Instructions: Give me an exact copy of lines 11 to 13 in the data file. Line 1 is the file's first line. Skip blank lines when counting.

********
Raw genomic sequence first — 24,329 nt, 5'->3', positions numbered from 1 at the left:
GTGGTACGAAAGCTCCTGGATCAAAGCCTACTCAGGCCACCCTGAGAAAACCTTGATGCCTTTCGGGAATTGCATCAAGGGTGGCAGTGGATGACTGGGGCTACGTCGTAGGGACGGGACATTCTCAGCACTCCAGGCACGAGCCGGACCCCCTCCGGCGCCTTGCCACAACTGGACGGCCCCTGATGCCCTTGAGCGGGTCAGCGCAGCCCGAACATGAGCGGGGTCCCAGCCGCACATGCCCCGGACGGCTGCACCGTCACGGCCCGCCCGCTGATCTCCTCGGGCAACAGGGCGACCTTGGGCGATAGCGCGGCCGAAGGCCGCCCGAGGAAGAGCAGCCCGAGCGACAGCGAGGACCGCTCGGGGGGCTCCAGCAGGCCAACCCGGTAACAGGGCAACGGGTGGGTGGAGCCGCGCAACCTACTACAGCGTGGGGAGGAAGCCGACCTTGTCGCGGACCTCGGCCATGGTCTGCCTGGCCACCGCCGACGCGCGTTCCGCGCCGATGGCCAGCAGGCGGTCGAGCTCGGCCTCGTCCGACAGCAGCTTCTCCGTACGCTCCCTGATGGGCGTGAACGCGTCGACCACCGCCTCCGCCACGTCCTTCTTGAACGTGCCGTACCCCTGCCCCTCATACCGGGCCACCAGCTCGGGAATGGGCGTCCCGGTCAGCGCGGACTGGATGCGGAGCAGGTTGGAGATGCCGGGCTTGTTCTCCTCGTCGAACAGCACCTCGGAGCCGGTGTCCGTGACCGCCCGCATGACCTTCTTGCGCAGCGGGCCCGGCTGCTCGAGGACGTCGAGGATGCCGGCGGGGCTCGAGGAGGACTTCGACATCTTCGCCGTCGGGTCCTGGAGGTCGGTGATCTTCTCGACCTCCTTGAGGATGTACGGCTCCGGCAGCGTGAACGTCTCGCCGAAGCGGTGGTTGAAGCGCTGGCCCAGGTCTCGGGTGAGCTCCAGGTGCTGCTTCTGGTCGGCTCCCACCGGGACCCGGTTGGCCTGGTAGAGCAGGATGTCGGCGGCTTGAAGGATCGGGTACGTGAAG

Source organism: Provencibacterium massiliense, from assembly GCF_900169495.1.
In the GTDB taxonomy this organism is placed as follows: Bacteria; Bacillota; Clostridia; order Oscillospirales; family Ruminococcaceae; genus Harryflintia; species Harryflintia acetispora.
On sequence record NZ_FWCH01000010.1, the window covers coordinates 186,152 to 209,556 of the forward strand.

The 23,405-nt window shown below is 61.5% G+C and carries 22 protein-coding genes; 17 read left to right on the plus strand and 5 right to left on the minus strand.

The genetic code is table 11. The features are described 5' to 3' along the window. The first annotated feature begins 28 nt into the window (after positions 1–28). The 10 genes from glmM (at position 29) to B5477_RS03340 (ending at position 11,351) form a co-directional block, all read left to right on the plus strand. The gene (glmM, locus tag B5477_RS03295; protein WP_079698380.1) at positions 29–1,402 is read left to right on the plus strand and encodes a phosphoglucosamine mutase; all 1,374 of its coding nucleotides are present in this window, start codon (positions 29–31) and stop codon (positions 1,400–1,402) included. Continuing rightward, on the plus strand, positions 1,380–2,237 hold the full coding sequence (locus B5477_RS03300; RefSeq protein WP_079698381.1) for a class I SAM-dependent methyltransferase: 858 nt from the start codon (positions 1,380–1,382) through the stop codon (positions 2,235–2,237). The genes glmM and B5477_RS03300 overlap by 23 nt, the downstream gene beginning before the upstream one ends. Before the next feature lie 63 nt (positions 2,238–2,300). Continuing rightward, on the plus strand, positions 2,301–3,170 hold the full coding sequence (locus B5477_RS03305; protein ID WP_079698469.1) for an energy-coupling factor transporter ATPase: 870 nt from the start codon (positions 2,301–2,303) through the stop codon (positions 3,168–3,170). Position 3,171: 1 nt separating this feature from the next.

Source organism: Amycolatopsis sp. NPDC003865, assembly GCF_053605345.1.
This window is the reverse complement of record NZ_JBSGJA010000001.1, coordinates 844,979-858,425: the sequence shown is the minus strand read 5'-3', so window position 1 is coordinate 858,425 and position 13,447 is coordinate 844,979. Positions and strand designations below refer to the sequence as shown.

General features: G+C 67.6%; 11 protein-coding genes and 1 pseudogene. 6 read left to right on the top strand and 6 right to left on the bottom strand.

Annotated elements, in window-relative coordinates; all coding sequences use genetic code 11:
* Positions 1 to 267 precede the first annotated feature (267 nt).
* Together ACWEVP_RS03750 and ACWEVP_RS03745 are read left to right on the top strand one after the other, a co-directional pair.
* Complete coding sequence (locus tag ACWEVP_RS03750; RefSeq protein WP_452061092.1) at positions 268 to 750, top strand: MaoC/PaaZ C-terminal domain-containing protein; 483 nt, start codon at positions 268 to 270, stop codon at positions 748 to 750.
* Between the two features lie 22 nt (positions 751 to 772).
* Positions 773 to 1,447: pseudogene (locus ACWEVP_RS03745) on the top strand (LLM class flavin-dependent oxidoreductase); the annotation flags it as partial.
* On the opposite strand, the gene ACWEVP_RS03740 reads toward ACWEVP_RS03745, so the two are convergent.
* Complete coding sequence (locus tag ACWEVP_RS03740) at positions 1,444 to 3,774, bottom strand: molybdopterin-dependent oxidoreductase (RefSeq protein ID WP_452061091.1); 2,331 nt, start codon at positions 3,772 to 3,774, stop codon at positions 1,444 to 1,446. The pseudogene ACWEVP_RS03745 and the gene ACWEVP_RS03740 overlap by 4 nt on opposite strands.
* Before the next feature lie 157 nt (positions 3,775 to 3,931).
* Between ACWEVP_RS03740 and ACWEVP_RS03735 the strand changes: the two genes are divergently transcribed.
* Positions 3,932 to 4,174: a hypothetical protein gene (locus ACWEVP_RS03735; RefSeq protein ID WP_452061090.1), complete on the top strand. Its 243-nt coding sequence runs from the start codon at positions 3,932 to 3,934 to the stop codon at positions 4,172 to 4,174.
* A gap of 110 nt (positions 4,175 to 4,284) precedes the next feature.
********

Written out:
Annotated elements, in window-relative coordinates; all coding sequences use genetic code 11:
* Positions 1 to 267 precede the first annotated feature (267 nt).
* Together ACWEVP_RS03750 and ACWEVP_RS03745 are read left to right on the top strand one after the other, a co-directional pair.